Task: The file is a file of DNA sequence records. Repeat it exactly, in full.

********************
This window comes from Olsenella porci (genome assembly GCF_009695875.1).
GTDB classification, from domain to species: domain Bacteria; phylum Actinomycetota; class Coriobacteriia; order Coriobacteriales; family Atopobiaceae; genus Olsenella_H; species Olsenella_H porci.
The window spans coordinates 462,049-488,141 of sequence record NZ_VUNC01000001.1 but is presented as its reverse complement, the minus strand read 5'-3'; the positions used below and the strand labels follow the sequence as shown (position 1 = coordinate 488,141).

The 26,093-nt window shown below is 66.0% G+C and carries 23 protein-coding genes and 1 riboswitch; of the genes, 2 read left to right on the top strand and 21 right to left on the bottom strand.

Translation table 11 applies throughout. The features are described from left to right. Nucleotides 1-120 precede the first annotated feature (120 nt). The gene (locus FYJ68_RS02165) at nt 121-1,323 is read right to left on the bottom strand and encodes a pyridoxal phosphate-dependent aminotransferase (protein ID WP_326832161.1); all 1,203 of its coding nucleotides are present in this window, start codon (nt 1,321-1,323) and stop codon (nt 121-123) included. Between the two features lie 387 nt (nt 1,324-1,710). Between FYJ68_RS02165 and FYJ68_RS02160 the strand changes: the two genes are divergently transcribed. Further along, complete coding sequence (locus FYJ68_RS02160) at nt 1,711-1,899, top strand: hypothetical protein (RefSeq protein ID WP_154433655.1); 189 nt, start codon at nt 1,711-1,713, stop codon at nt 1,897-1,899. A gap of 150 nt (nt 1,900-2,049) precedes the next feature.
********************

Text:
This window comes from Olsenella porci (genome assembly GCF_009695875.1).
GTDB classification, from domain to species: domain Bacteria; phylum Actinomycetota; class Coriobacteriia; order Coriobacteriales; family Atopobiaceae; genus Olsenella_H; species Olsenella_H porci.
The window spans coordinates 462,049-488,141 of sequence record NZ_VUNC01000001.1 but is presented as its reverse complement, the minus strand read 5'-3'; the positions used below and the strand labels follow the sequence as shown (position 1 = coordinate 488,141).

The 26,093-nt window shown below is 66.0% G+C and carries 23 protein-coding genes and 1 riboswitch; of the genes, 2 read left to right on the top strand and 21 right to left on the bottom strand.

Translation table 11 applies throughout. The features are described from left to right. Nucleotides 1-120 precede the first annotated feature (120 nt). The gene (locus FYJ68_RS02165) at nt 121-1,323 is read right to left on the bottom strand and encodes a pyridoxal phosphate-dependent aminotransferase (protein ID WP_326832161.1); all 1,203 of its coding nucleotides are present in this window, start codon (nt 1,321-1,323) and stop codon (nt 121-123) included. Between the two features lie 387 nt (nt 1,324-1,710). Between FYJ68_RS02165 and FYJ68_RS02160 the strand changes: the two genes are divergently transcribed. Further along, complete coding sequence (locus FYJ68_RS02160) at nt 1,711-1,899, top strand: hypothetical protein (RefSeq protein ID WP_154433655.1); 189 nt, start codon at nt 1,711-1,713, stop codon at nt 1,897-1,899. A gap of 150 nt (nt 1,900-2,049) precedes the next feature.